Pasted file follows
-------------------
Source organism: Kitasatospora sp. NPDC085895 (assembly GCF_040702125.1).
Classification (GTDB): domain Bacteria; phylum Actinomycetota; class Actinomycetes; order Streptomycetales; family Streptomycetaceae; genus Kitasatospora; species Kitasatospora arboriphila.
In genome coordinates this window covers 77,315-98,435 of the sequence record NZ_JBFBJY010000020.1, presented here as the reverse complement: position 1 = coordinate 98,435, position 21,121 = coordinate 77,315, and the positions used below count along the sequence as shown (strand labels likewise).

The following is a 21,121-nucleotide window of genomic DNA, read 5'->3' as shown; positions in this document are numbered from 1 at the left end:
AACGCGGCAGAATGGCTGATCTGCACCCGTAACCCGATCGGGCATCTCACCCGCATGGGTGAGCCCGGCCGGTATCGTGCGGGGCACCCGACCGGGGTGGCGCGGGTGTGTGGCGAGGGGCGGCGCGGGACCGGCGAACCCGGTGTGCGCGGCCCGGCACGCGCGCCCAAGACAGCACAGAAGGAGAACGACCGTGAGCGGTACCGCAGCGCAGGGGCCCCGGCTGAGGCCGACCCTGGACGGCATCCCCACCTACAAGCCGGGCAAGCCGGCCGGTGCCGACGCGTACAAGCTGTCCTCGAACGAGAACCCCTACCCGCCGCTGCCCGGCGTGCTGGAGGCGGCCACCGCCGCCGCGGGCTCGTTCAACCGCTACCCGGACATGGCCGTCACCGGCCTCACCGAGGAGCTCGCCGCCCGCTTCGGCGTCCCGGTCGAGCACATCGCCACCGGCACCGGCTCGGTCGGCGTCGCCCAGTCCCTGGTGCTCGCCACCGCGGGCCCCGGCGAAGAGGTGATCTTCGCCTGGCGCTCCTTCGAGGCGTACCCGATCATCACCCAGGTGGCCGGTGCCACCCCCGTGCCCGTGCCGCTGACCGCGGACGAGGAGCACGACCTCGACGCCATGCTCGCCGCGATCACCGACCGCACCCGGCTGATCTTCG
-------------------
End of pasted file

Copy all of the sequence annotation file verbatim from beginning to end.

Source organism: Kitasatospora sp. NPDC085895 (assembly GCF_040702125.1).
Classification (GTDB): domain Bacteria; phylum Actinomycetota; class Actinomycetes; order Streptomycetales; family Streptomycetaceae; genus Kitasatospora; species Kitasatospora arboriphila.
In genome coordinates this window covers 77,315-98,435 of the sequence record NZ_JBFBJY010000020.1, presented here as the reverse complement: position 1 = coordinate 98,435, position 21,121 = coordinate 77,315, and the positions used below count along the sequence as shown (strand labels likewise).

The following is a 21,121-nucleotide window of genomic DNA, read 5'->3' as shown; positions in this document are numbered from 1 at the left end:
AACGCGGCAGAATGGCTGATCTGCACCCGTAACCCGATCGGGCATCTCACCCGCATGGGTGAGCCCGGCCGGTATCGTGCGGGGCACCCGACCGGGGTGGCGCGGGTGTGTGGCGAGGGGCGGCGCGGGACCGGCGAACCCGGTGTGCGCGGCCCGGCACGCGCGCCCAAGACAGCACAGAAGGAGAACGACCGTGAGCGGTACCGCAGCGCAGGGGCCCCGGCTGAGGCCGACCCTGGACGGCATCCCCACCTACAAGCCGGGCAAGCCGGCCGGTGCCGACGCGTACAAGCTGTCCTCGAACGAGAACCCCTACCCGCCGCTGCCCGGCGTGCTGGAGGCGGCCACCGCCGCCGCGGGCTCGTTCAACCGCTACCCGGACATGGCCGTCACCGGCCTCACCGAGGAGCTCGCCGCCCGCTTCGGCGTCCCGGTCGAGCACATCGCCACCGGCACCGGCTCGGTCGGCGTCGCCCAGTCCCTGGTGCTCGCCACCGCGGGCCCCGGCGAAGAGGTGATCTTCGCCTGGCGCTCCTTCGAGGCGTACCCGATCATCACCCAGGTGGCCGGTGCCACCCCCGTGCCCGTGCCGCTGACCGCGGACGAGGAGCACGACCTCGACGCCATGCTCGCCGCGATCACCGACCGCACCCGGCTGATCTTCG